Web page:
There are several species of Leaf-Spot Disease, (Graphiola, Botrytis, Anthracnose & Cercospora) and all of them operate in the same way. Fungi spores will land on the leaf's surface and will slowly develop along with the plant. Unfortunately, as there aren't any products that'll address the issue head-on, you can only remove the affected areas and regularly wash the leaves to limit the spread. Keep the plant away from unaffected specimens for at least a month after the last symptom.
Mould developing on the soil means two things - too little light and over-watering. Despite the harmlessness of the mould, it'll prove unsightly to most gardeners and is therefore removed once known. To remove, replace the top two inches of the soil for a fresh batch of 'Houseplant' compost. Either increase the amount of light received (no direct sunlight for the first few weeks to prevent environmental shock) or decrease the frequency of waters slightly. If the mould is accompanied by yellowing lower leaves, you may also have a case of root rot.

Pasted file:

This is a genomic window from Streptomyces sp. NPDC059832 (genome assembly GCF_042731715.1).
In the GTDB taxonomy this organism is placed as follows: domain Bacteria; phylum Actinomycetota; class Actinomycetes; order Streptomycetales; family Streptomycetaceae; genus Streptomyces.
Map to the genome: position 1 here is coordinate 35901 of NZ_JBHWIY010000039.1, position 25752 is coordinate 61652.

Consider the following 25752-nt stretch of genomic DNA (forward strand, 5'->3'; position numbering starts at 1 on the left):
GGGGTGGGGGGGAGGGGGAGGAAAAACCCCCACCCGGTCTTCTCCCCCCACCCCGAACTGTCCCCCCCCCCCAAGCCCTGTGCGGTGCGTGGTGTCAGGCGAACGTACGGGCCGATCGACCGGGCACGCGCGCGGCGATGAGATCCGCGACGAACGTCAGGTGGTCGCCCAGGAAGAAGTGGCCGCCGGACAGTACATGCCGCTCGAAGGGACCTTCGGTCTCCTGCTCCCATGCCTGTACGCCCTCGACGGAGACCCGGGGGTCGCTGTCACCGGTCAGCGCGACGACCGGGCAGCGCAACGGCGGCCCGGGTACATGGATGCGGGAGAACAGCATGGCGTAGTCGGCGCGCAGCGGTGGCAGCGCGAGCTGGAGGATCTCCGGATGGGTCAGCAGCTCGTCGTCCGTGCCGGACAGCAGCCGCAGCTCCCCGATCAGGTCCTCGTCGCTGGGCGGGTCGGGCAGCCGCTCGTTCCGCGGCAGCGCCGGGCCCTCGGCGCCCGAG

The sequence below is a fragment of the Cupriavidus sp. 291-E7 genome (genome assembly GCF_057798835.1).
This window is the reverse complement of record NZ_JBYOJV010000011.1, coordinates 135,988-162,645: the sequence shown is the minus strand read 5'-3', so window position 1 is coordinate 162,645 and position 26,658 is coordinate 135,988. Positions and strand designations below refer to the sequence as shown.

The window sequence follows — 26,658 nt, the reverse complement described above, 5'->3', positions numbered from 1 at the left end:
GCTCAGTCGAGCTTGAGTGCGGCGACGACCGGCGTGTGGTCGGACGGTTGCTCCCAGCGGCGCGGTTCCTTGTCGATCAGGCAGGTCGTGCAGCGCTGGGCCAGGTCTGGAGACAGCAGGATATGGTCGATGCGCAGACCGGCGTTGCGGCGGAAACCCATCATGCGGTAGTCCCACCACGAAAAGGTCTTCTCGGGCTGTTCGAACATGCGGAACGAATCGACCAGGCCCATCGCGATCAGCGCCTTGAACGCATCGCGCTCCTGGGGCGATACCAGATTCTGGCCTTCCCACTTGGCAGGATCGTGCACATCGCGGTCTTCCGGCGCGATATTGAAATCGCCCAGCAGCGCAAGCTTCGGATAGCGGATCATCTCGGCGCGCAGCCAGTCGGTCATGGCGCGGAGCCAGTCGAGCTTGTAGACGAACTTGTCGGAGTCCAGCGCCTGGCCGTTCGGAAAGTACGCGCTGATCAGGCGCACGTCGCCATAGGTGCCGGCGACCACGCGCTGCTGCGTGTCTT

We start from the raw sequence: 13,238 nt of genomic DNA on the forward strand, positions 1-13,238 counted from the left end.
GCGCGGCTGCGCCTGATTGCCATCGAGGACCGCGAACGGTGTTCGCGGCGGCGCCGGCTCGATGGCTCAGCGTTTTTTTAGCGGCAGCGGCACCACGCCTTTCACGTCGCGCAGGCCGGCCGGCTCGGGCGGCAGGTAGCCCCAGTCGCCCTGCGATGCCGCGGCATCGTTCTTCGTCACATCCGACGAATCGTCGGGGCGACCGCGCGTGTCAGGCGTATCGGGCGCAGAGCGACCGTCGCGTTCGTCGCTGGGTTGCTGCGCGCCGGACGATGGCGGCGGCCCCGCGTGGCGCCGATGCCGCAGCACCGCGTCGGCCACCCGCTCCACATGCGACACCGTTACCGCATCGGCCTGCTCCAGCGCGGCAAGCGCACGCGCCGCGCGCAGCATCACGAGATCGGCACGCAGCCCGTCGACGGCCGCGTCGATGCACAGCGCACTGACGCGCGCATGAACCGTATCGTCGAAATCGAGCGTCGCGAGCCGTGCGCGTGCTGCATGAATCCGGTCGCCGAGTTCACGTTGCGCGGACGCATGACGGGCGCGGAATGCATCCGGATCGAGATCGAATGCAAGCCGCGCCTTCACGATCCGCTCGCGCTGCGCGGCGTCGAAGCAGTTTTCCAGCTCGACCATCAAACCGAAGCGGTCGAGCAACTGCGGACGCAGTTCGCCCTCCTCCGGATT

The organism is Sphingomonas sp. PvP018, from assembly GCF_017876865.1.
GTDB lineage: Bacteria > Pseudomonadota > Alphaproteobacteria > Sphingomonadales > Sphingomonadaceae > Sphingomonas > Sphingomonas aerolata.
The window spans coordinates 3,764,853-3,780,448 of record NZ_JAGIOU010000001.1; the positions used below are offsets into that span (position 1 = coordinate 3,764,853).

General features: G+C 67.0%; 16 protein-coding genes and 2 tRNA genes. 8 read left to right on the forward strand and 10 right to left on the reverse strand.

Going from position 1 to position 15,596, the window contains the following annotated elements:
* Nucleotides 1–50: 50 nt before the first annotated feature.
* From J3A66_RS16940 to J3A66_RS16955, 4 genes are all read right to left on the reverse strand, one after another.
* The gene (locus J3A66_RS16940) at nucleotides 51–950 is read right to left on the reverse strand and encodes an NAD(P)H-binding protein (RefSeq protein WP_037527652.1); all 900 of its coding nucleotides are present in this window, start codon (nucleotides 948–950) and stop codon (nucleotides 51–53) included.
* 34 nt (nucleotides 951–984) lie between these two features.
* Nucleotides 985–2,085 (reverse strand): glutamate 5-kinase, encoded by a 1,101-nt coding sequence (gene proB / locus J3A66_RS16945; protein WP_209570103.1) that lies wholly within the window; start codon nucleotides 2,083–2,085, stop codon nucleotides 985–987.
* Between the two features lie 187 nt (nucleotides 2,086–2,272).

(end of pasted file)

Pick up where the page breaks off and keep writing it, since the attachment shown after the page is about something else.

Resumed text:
Howea consists of two species that are endemic to Lord Howe Island, just off the Australian east coast. The species, H. forsteriana, is named after the father-son duo of Johann & Georg Forster who accompanied Captain Cook's second voyage to the Pacific Ocean in the 1770s. The trip proved successful in terms of classifying several new species in the New World, which includes the popular Norfolk Island Pine. By the 1880s, the species received great popularity across England, with Queen Victoria ordering the palms to be in each of her residential homes. By the time of her death in 1901, she had ordered the palms to circle her coffin why she lay in rest. The association of the species with royalty and prestige continued through to the Edwardian period too; the Titanic's first-class Verandah Café had several specimens around the establishment, as well as in lobbies and hallways of the main boat. Although the Sentry Palm (H. belmoreana) is of close relation to the Kentia, its curling fronds and slower growing nature is easily distinctive when the two are placed next to each other.
13° - 30°C (55° - 86°F)
H1b (Hardiness Zone 12) - Can be grown outdoors during the summer in a sheltered location with temperatures above 12℃ (54℉), but is fine to remain indoors, too. If you decide to bring this plant outdoors (highly recommended if it's unwell), don't allow it to endure more than an hour of direct sunlight a day as it may result in sun-scorch and dehydration. Regularly keep an eye out for pests, especially when re-introducing it back indoors.